When it comes to London’s royal palaces, most of them tend to be rather young, with the oldest parts of Buckingham Palace dating back to 1703 and Clarence House, a few years shy of its 200th anniversary. However, long before the monarch resided at Buck House, the King or Queen had a home in the huge Palace Of Westminster. Today, the title belongs to the Houses of Parliament, the seat of our Government.

Jewel Tower door © Memoirs Of A Metro Girl 2018

The fireproof door contains the year 1621 and the mark of James I

Most of the Medieval Palace of Westminster was destroyed by a huge fire in the 1800s, to be rebuilt as the iconic masterpiece, which remains today. However, two buildings managed to survive, the 11th century Westminster Hall, and the 14th century Jewel Tower. Now owned by English Heritage, the diminutive Jewel Tower is open to the public. Recently, I paid a visit to this small, but interesting piece of Medieval London. It’s a small space with the exhibition taking about an hour to see.

The Jewel Tower was built around 1365-6 at the southern end of the Palace of Westminster to house the treasures of King Edward III (1312-1377). The Tower stood at the end of the garden and was protected by a moat to the south and west of the building. It was built under the direction of master mason Henry Yevele (1320-1400) and master carpenter Hugh Herland (1330-1411) on land which had been appropriated from Westminster Abbey, to the chagrin of the monks. The keeper would have worked on the ground or first floor, logging the King’s treasures coming in and going out of the Tower. The most valuable goods were kept on the second floor.

Jewel Tower stairs © Memoirs Of A Metro Girl 2018

The spiral staircase

For 150 years, the Tower was used to house the subsequent Kings’ treasures until a fire at the palace in 1512. The building then became home to less valuable items, such as clothing, bed linen, furniture and royal children’s toys, according to an inventory in 1547. In 1600, the building was repurposed for the Government, rather than royals, when it became a parliamentary office. A three-storey timber extension was added to the side of the Tower as a house for the Clerk of the Parliament. The ground floor of the Jewel Tower became the kitchen and scullery, while the first floor was used as a repository for various parliament documents. In 1621, the building was renovated to become more secure to protect the important documents. On the first floor, a brick vault was added with a metal door featuring the year inscribed on the exterior and the cipher of King James I (1566-1625). That very door still exists today and can be seen on your visit.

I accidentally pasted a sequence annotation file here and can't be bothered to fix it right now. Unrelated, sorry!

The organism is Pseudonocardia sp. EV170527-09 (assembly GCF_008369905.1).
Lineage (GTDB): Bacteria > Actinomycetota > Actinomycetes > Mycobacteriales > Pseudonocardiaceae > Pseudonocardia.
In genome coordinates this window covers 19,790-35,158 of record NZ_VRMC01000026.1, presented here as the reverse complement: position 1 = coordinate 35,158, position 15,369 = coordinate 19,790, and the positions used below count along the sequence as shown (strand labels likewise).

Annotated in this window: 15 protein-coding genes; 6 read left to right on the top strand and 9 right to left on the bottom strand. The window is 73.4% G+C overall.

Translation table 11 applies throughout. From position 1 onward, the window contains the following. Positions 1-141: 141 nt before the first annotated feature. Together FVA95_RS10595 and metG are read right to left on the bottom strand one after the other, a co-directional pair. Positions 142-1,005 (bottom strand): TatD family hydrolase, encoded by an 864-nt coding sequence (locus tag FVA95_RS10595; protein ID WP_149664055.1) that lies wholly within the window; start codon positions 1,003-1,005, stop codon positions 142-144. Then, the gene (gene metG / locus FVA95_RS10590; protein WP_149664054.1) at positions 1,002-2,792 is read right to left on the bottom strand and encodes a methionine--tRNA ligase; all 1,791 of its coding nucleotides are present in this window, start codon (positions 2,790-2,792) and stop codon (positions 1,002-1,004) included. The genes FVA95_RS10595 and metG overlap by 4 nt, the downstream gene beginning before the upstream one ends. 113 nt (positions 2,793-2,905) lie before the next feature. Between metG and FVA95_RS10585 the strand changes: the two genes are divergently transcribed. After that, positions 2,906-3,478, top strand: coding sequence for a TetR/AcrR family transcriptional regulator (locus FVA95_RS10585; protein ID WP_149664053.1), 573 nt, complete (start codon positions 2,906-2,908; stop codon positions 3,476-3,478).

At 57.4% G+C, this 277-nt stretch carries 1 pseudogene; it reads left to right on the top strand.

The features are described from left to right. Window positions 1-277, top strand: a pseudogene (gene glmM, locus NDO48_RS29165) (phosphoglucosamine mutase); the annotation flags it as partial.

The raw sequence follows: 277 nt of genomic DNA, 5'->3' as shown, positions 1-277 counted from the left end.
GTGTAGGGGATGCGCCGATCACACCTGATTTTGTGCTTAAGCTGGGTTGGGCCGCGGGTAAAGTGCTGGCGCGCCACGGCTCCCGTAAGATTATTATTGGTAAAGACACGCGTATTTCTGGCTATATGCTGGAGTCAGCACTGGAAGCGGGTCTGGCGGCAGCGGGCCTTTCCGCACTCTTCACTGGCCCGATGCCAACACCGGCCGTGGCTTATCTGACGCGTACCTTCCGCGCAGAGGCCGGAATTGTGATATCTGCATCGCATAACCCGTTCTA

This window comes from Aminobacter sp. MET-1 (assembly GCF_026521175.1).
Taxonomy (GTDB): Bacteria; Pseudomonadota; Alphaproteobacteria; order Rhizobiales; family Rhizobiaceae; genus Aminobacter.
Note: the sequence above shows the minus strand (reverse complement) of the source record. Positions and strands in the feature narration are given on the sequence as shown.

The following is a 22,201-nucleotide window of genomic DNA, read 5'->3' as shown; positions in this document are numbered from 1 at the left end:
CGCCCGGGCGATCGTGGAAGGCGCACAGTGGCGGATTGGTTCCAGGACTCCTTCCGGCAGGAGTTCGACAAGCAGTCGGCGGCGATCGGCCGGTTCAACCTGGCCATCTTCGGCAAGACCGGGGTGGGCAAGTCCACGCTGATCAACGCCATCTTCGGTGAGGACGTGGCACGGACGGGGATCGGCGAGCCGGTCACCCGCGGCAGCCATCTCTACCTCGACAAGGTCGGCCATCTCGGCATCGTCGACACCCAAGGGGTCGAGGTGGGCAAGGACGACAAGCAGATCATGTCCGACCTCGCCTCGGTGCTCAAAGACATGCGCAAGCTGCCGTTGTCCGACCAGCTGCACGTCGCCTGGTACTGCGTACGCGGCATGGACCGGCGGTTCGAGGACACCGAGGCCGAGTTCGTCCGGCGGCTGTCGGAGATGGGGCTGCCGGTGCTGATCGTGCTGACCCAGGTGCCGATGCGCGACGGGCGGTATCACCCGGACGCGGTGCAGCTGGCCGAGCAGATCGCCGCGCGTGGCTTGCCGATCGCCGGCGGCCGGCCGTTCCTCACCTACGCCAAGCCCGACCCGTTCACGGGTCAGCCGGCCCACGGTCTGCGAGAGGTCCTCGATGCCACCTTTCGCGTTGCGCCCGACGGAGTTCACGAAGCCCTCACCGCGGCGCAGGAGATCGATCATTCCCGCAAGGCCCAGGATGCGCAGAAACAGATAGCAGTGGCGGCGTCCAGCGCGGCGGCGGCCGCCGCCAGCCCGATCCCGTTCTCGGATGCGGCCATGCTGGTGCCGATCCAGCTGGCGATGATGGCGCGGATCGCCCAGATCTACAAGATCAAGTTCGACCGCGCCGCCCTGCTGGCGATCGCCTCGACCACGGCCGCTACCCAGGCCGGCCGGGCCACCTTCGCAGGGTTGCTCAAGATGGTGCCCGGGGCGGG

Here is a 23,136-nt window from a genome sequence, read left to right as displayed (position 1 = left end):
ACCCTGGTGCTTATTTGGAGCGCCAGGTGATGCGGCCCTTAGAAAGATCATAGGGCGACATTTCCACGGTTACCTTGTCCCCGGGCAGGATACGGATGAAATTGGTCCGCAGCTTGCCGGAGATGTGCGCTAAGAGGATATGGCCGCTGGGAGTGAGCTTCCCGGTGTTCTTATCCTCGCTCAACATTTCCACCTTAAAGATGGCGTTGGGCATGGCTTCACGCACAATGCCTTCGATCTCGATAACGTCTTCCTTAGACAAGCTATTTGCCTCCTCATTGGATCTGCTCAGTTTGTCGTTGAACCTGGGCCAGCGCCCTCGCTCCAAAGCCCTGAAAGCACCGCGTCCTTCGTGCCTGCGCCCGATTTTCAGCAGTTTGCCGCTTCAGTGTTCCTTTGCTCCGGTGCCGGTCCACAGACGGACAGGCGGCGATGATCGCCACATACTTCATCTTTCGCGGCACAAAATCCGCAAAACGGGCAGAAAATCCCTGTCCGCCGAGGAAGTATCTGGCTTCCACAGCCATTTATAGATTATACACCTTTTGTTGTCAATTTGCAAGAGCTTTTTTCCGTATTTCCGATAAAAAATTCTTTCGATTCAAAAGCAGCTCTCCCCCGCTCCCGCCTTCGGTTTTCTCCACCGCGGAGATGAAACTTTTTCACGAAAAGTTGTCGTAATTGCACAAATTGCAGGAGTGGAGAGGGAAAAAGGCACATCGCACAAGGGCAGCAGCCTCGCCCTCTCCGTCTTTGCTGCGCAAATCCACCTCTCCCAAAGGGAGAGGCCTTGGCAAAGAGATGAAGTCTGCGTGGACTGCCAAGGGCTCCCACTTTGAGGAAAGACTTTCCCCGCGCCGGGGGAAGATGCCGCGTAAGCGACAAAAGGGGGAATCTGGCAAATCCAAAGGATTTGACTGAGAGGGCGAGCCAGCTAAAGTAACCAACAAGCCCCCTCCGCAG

By the 18th century, the Tower was apparently a bit of a state so work was taken to renovate and improve it. Larger windows and a new chimney were added, while the building was made more fireproof to protect the documents inside. Throughout the century, the Tower was gradually hidden by the buildings popping up around it. By 1827, the House of Lords’ records had been moved out of the Tower because it was too small and it was known as part of Old Palace Yard, with the name Jewel Tower dropping out of use.  Read the rest of this entry

Duck Island Cottage: A ‘rural’ retreat in St James’s Park

Duck Island Cottage © Memoirs Of A Metro Girl 2015

Duck Island Cottage is a 19th century building in St James’s Park

Entering St James’s Park from the Whitehall side, it’s likely you will have come across Duck Island Cottage. Situated on the eastern end of the park’s lake stands a 19th century cottage – quite a contrast with the nearby neo-classical, imposing grey stone government buildings and Buckingham Palace. Situated by the lakeside with a small stream running under a bridge linking the cottage’s two sections, it also includes a sweet little garden. When I first saw it, it reminded me of Mr McGregor’s garden in Beatrix Potter’s Peter Rabbit tales.